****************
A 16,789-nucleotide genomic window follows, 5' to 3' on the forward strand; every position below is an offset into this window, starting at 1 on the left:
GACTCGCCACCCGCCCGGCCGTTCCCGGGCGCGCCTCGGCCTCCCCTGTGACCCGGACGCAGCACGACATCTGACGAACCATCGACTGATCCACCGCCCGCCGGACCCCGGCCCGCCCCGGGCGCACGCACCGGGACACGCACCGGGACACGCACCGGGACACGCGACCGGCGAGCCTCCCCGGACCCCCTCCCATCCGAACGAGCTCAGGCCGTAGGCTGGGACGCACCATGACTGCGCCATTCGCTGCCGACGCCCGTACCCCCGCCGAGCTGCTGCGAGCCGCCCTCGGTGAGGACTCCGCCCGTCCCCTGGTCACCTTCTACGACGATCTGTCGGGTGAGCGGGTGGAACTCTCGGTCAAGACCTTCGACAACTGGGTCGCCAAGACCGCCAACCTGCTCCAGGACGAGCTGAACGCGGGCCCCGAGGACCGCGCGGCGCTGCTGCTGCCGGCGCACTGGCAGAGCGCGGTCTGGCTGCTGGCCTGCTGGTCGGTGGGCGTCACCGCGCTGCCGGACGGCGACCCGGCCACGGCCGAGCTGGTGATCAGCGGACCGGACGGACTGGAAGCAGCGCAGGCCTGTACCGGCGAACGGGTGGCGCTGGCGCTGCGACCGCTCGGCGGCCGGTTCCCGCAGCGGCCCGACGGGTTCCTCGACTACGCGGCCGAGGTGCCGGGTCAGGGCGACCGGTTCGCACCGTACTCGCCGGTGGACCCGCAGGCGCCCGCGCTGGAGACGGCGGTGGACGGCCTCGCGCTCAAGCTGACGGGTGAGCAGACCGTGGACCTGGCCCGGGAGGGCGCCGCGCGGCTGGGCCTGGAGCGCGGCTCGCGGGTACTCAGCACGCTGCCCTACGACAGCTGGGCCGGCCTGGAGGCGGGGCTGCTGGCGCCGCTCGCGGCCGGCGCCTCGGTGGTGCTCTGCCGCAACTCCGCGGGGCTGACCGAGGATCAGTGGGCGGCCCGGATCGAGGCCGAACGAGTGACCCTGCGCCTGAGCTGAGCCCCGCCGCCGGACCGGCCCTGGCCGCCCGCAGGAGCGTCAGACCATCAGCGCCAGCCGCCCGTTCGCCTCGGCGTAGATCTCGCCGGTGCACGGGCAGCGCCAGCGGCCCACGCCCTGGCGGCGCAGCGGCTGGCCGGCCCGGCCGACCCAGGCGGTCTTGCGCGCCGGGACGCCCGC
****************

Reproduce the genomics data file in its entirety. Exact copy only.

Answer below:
A 16,789-nucleotide genomic window follows, 5' to 3' on the forward strand; every position below is an offset into this window, starting at 1 on the left:
GACTCGCCACCCGCCCGGCCGTTCCCGGGCGCGCCTCGGCCTCCCCTGTGACCCGGACGCAGCACGACATCTGACGAACCATCGACTGATCCACCGCCCGCCGGACCCCGGCCCGCCCCGGGCGCACGCACCGGGACACGCACCGGGACACGCACCGGGACACGCGACCGGCGAGCCTCCCCGGACCCCCTCCCATCCGAACGAGCTCAGGCCGTAGGCTGGGACGCACCATGACTGCGCCATTCGCTGCCGACGCCCGTACCCCCGCCGAGCTGCTGCGAGCCGCCCTCGGTGAGGACTCCGCCCGTCCCCTGGTCACCTTCTACGACGATCTGTCGGGTGAGCGGGTGGAACTCTCGGTCAAGACCTTCGACAACTGGGTCGCCAAGACCGCCAACCTGCTCCAGGACGAGCTGAACGCGGGCCCCGAGGACCGCGCGGCGCTGCTGCTGCCGGCGCACTGGCAGAGCGCGGTCTGGCTGCTGGCCTGCTGGTCGGTGGGCGTCACCGCGCTGCCGGACGGCGACCCGGCCACGGCCGAGCTGGTGATCAGCGGACCGGACGGACTGGAAGCAGCGCAGGCCTGTACCGGCGAACGGGTGGCGCTGGCGCTGCGACCGCTCGGCGGCCGGTTCCCGCAGCGGCCCGACGGGTTCCTCGACTACGCGGCCGAGGTGCCGGGTCAGGGCGACCGGTTCGCACCGTACTCGCCGGTGGACCCGCAGGCGCCCGCGCTGGAGACGGCGGTGGACGGCCTCGCGCTCAAGCTGACGGGTGAGCAGACCGTGGACCTGGCCCGGGAGGGCGCCGCGCGGCTGGGCCTGGAGCGCGGCTCGCGGGTACTCAGCACGCTGCCCTACGACAGCTGGGCCGGCCTGGAGGCGGGGCTGCTGGCGCCGCTCGCGGCCGGCGCCTCGGTGGTGCTCTGCCGCAACTCCGCGGGGCTGACCGAGGATCAGTGGGCGGCCCGGATCGAGGCCGAACGAGTGACCCTGCGCCTGAGCTGAGCCCCGCCGCCGGACCGGCCCTGGCCGCCCGCAGGAGCGTCAGACCATCAGCGCCAGCCGCCCGTTCGCCTCGGCGTAGATCTCGCCGGTGCACGGGCAGCGCCAGCGGCCCACGCCCTGGCGGCGCAGCGGCTGGCCGGCCCGGCCGACCCAGGCGGTCTTGCGCGCCGGGACGCCCGC